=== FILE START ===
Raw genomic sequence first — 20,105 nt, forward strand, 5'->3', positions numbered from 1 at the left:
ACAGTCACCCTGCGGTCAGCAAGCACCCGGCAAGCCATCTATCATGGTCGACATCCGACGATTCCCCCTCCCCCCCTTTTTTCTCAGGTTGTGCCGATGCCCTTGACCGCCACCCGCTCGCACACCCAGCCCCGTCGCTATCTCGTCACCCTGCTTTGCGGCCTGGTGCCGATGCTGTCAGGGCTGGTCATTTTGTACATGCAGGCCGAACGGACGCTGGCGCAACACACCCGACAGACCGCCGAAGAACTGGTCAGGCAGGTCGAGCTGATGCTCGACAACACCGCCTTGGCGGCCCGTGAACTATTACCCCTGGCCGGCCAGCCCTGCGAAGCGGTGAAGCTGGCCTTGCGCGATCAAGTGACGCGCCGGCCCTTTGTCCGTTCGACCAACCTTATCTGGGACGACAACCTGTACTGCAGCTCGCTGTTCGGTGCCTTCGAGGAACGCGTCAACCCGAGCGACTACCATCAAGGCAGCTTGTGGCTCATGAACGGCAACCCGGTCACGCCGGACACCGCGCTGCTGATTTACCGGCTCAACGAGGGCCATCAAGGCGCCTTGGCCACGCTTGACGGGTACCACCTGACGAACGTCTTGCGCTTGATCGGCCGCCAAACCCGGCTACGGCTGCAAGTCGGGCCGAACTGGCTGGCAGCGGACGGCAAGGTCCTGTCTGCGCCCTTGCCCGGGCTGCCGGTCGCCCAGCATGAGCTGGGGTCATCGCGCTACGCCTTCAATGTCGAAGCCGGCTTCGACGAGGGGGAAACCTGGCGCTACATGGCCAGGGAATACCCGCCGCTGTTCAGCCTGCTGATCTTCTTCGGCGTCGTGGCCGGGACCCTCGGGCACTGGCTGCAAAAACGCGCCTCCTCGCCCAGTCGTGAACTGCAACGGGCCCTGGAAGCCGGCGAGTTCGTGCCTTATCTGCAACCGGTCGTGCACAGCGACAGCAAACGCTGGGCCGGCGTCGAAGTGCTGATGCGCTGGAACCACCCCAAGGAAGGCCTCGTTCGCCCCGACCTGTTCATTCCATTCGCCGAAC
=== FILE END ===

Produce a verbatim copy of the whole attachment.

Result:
Raw genomic sequence first — 20,105 nt, forward strand, 5'->3', positions numbered from 1 at the left:
ACAGTCACCCTGCGGTCAGCAAGCACCCGGCAAGCCATCTATCATGGTCGACATCCGACGATTCCCCCTCCCCCCCTTTTTTCTCAGGTTGTGCCGATGCCCTTGACCGCCACCCGCTCGCACACCCAGCCCCGTCGCTATCTCGTCACCCTGCTTTGCGGCCTGGTGCCGATGCTGTCAGGGCTGGTCATTTTGTACATGCAGGCCGAACGGACGCTGGCGCAACACACCCGACAGACCGCCGAAGAACTGGTCAGGCAGGTCGAGCTGATGCTCGACAACACCGCCTTGGCGGCCCGTGAACTATTACCCCTGGCCGGCCAGCCCTGCGAAGCGGTGAAGCTGGCCTTGCGCGATCAAGTGACGCGCCGGCCCTTTGTCCGTTCGACCAACCTTATCTGGGACGACAACCTGTACTGCAGCTCGCTGTTCGGTGCCTTCGAGGAACGCGTCAACCCGAGCGACTACCATCAAGGCAGCTTGTGGCTCATGAACGGCAACCCGGTCACGCCGGACACCGCGCTGCTGATTTACCGGCTCAACGAGGGCCATCAAGGCGCCTTGGCCACGCTTGACGGGTACCACCTGACGAACGTCTTGCGCTTGATCGGCCGCCAAACCCGGCTACGGCTGCAAGTCGGGCCGAACTGGCTGGCAGCGGACGGCAAGGTCCTGTCTGCGCCCTTGCCCGGGCTGCCGGTCGCCCAGCATGAGCTGGGGTCATCGCGCTACGCCTTCAATGTCGAAGCCGGCTTCGACGAGGGGGAAACCTGGCGCTACATGGCCAGGGAATACCCGCCGCTGTTCAGCCTGCTGATCTTCTTCGGCGTCGTGGCCGGGACCCTCGGGCACTGGCTGCAAAAACGCGCCTCCTCGCCCAGTCGTGAACTGCAACGGGCCCTGGAAGCCGGCGAGTTCGTGCCTTATCTGCAACCGGTCGTGCACAGCGACAGCAAACGCTGGGCCGGCGTCGAAGTGCTGATGCGCTGGAACCACCCCAAGGAAGGCCTCGTTCGCCCCGACCTGTTCATTCCATTCGCCGAAC